I have no idea how to go about finding one of these. There is this company Vistage that has a nationwide network, and they have some competitors -- you can search. These may be less intimate or selective but, well, I haven't done any research.

Matias O'Keefe

March 27th, 2015

You should explore the concept Vistage is offering. I´m considering something like this for myself. It´s a group of peers that get together with a moderator to discuss general strategic and personal issues in a formal way. 
I believe the moderator in general has been CEO of a company and you get to meet for a couple of hours a month with him to specifically discuss your company too. 

Hope this helps!

Iain Forrest Husband & Father, Creative Entrepreneur and Professional Tour Guide

March 28th, 2015

I'd have to say that my Wife is number one. Even if she doesn't get all the intricacies of the subject she lets me talk through anything which often helps on it's own.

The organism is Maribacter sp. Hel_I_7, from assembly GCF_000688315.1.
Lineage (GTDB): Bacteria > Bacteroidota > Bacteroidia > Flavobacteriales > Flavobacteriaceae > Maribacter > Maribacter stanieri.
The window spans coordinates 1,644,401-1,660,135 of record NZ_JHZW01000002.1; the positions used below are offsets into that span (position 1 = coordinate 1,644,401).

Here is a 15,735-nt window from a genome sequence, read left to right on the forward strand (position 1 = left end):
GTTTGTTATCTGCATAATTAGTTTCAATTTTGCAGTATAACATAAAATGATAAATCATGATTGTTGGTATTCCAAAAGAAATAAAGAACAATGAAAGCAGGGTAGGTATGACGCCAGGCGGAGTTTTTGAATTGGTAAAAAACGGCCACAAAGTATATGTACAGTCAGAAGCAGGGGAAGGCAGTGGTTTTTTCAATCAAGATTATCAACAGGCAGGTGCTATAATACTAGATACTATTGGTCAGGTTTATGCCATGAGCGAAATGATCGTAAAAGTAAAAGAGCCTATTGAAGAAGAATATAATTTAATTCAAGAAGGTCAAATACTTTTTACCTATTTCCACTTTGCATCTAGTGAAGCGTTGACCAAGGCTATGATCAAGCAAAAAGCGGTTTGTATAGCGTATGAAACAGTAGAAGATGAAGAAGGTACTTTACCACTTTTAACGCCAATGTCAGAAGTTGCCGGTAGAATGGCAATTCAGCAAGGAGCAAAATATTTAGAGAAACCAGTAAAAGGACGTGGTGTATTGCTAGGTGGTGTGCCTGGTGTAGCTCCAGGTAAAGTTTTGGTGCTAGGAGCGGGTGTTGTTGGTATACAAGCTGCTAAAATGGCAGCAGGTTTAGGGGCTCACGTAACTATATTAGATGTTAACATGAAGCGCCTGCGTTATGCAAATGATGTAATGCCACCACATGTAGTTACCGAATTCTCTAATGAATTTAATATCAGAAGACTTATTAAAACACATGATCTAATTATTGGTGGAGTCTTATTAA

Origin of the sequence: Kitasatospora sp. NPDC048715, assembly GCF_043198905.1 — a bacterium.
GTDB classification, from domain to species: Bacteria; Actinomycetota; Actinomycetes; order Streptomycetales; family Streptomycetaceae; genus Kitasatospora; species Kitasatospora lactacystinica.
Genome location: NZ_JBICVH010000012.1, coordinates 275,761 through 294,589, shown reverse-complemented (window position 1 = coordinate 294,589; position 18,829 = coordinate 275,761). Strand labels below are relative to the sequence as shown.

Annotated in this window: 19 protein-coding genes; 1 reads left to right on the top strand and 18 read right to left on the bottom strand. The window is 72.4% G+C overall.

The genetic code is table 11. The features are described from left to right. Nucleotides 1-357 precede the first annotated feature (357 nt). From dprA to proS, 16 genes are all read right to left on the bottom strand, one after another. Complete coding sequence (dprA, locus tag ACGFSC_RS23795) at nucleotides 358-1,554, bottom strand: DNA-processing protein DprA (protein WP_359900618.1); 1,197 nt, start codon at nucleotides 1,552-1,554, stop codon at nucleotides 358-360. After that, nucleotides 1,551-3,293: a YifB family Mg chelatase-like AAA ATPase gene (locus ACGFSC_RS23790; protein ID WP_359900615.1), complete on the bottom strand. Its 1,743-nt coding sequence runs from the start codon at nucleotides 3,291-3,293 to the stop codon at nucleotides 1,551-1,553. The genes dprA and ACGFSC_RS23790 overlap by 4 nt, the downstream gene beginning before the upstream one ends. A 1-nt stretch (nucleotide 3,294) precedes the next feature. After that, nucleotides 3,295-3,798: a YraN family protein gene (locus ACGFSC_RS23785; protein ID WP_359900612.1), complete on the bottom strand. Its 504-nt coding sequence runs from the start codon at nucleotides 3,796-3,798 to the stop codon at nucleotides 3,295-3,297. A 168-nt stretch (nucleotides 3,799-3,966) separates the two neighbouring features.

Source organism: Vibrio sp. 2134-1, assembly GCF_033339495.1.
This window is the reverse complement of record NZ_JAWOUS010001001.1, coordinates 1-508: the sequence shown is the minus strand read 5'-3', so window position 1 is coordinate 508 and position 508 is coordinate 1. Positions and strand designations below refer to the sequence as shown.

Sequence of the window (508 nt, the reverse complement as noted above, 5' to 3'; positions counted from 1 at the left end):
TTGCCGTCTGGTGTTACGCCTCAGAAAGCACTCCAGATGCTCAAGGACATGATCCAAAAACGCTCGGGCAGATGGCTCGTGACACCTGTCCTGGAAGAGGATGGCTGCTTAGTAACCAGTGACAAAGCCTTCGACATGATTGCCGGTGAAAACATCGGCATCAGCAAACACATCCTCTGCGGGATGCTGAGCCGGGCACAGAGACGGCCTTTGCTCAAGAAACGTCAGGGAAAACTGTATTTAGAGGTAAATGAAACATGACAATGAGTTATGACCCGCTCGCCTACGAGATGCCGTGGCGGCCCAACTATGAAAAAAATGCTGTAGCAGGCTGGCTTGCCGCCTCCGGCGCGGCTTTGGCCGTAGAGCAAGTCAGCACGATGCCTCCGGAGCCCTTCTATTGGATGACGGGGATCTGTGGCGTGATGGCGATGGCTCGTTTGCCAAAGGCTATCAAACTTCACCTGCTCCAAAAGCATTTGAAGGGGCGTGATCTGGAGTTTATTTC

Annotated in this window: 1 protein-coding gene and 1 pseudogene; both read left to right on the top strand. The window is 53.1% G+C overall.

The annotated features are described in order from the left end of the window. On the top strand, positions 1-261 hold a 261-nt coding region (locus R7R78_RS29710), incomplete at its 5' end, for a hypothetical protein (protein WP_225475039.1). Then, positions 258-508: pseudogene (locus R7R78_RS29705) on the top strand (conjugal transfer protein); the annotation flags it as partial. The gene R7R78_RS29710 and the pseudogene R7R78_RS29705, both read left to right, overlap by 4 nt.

Other than that I would suggest forming a mastermind group. Try to pick people who are at your current level or just above. This will not only give you support but also accountability. There are many forms of mastermind groups. The one I like the most though is:
4-5 people
1-1.25hrs / week meeting physically (1 in 4 virtual is fine)
5 min greeting and accountability check
10-15min per person to discus whatever they want and get feedback from the others.
1min per person to set a goal for the next week.